USA Today cheerfully thinks it will. Three days before Christmas, it wrote, "It may come as a surprise, given all the bad news of late, but the U.S. economy is expected to emerge from the recession sometime around mid-2009."
That's the rosy scenario. More and more, however, dire predictions are surfacing.
John Cassidy wrote in Portfolio online on Nov. 11: "Having buried their heads firmly in the sand for much of the past year, most professional economic forecasters are now predicting a moderate recession that will last until the middle of 2009 -- a consensus that could well prove as overly optimistic as the previous one, in which the U.S. was expected to avoid recession altogether. Even allowing for another significant stimulus package sometime in the spring, consumer spending, business investment and exports all seem set to fall throughout most of next year, which would rule out any meaningful recovery."
Sheila Bair, the chairwoman of the FDIC, wrote in Fortune: "We need to return to the culture of thrift that my mother and her generation learned the hard way through years of hardship and deprivation."
("Years of hardship and deprivation?" We were freaking out last week when we thought we might lose Comedy Central and MTV from our cable lineups because of a contract dispute.)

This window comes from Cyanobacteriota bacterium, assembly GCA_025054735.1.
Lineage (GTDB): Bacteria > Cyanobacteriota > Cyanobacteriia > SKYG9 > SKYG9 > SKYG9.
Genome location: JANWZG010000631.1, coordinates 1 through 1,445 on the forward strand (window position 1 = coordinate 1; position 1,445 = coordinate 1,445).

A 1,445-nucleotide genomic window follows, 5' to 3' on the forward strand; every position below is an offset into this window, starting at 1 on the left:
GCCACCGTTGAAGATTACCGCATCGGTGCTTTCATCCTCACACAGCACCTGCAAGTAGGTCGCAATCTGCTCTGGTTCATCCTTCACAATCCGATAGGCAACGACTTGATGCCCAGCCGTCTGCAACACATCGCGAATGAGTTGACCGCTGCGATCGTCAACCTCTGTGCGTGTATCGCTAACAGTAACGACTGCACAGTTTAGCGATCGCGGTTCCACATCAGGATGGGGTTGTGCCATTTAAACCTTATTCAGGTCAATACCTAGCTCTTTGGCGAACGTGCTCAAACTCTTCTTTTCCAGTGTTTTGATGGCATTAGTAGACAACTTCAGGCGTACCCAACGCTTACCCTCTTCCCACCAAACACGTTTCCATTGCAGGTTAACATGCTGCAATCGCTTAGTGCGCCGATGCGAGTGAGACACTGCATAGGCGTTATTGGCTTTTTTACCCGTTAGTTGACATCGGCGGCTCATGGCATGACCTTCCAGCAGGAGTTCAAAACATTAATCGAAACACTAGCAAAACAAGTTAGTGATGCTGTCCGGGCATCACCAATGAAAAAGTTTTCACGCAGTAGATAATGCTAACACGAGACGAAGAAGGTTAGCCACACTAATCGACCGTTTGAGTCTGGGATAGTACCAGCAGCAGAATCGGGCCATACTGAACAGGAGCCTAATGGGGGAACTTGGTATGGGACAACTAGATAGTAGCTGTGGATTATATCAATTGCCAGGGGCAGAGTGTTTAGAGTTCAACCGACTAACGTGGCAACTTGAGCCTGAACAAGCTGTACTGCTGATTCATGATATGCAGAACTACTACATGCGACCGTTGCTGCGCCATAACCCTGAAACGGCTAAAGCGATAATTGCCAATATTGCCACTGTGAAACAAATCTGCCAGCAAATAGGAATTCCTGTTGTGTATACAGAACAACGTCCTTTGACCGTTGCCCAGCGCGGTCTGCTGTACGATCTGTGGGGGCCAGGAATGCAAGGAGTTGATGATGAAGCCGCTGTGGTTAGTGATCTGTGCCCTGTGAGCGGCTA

Meredith Whitney, an Oppenheimer analyst who predicted the banking problems, also wrote in Fortune: "I think the overall economy will be worse than people expect. The biggest issue will be consumer spending. If 2008 was characterized by the market impacting the economy, then 2009 will be about the economy impacting the market. It's already started."
How does the public feel about it? According to a Rasmussen poll released on New Year's Eve. Only 10 percent believe the economy is getting better; 68 percent say it is getting worse.
Happy new year.
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